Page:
Several years ago I purchased an account book kept by a local shoemaker living in or near the communities of CrossCreek and Ritsey's Cove, Lunenburg Nova Scotia. There are no identifying notations to tell me who the shoemaker was, so I researched the names of his customers found in the book. I found them all living in CrossCreek and Ritsey's Cove so I assume the shoemaker lived nearby.
The entries I read date from 1897 to 1919. There may be some earlier or later - they are not in date order. Whoever kept the account book decided to keep track of money owed and paid by family. Each family has its own page (or pages) and shoe repairs and purchases are noted throughout the years the family used the service.
The shoemaker's ledger book is 17x7 inches and there are 212 pages covering 22 years.
It's a fascinating book as it names children and sometimes wives. The shoemaker noted who he made the shoes for, and their cost, putting everyone under the father's name. Sometimes he added a note as to who the father was - if it was a name shared by more than one man, he would put "xx son of yy" as the head of the house. So he might put James Jones son of Levi and then list all of the work he did for James Jones and family.
This shoemaker also sold prescription glasses and other items. He describes shoes and boots being made, being repaired and so on. As anl example, under the name Daniel Himmelman he has the date Feb. 10th 1897 and the notation "pair boots Albert" and the cost $1.75. So we know that Daniel's son Albert had boots made in Feb. 1897.
It seems many of the villagers kept running accounts with the Shoemaker, some for over a year before paying. When the items are paid for, he wrote a large PAID in script over the entire set of transactions.
His spellng is bad but it's not hard to figure what the names really are. Some villagers have many pages devoted to them. Leonard Oxner for example has a page starting in 1911 and ending 1914 with a final notation "Paid Jan 17, 1916"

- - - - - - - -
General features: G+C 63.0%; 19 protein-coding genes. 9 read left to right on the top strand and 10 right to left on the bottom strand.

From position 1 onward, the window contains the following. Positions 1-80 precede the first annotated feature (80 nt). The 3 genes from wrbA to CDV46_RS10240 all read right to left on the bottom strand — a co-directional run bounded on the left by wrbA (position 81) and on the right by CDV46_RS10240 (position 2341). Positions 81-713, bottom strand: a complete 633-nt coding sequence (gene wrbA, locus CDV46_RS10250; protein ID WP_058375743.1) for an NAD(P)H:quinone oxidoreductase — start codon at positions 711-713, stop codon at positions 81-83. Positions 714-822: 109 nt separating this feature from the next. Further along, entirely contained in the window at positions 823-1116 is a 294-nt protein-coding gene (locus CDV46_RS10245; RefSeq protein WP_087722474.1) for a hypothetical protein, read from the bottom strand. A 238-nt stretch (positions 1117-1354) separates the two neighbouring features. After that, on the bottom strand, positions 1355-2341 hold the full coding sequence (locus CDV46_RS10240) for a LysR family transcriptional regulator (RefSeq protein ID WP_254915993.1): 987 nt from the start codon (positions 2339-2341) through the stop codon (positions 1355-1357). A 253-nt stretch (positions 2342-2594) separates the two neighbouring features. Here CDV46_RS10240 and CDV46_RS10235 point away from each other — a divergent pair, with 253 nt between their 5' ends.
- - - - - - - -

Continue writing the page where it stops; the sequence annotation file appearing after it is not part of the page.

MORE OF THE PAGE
In 1914 he repaired Leonard' s harness for 30 cents. In December 1911 he charged Alex Smith 10 cents for "putting on skates" for Arthur (the day after Christmas, I think we all know what Arthur got for Christmas that year!). Arthur must have been quite an active young lad, because he is listed several times between July 3, 1911 and Dec. 26 as having shoes patched, shoes repaired, shoes soled and heeled, shoes patched and the skates put on.
I have begun transcribing this 212 page ledger book. It's been difficult as I decided to list all transactions by date rather than by family name. So that means I have to go through every page pulling out the transactions for all families for January for every year (as an example).
Every Saturday I will try to post all the records for the preceeding week for all years for all families. Phew! That's a huge job as there are 22 years worth of records, so I can't promise I'll be able to keep up with it.
The first post is tomorrow, Jan. 8 and it will cover all services to inhabitants of the villages as noted by the shoemaker between Jan 1 and Jan 8 from 1897-1919.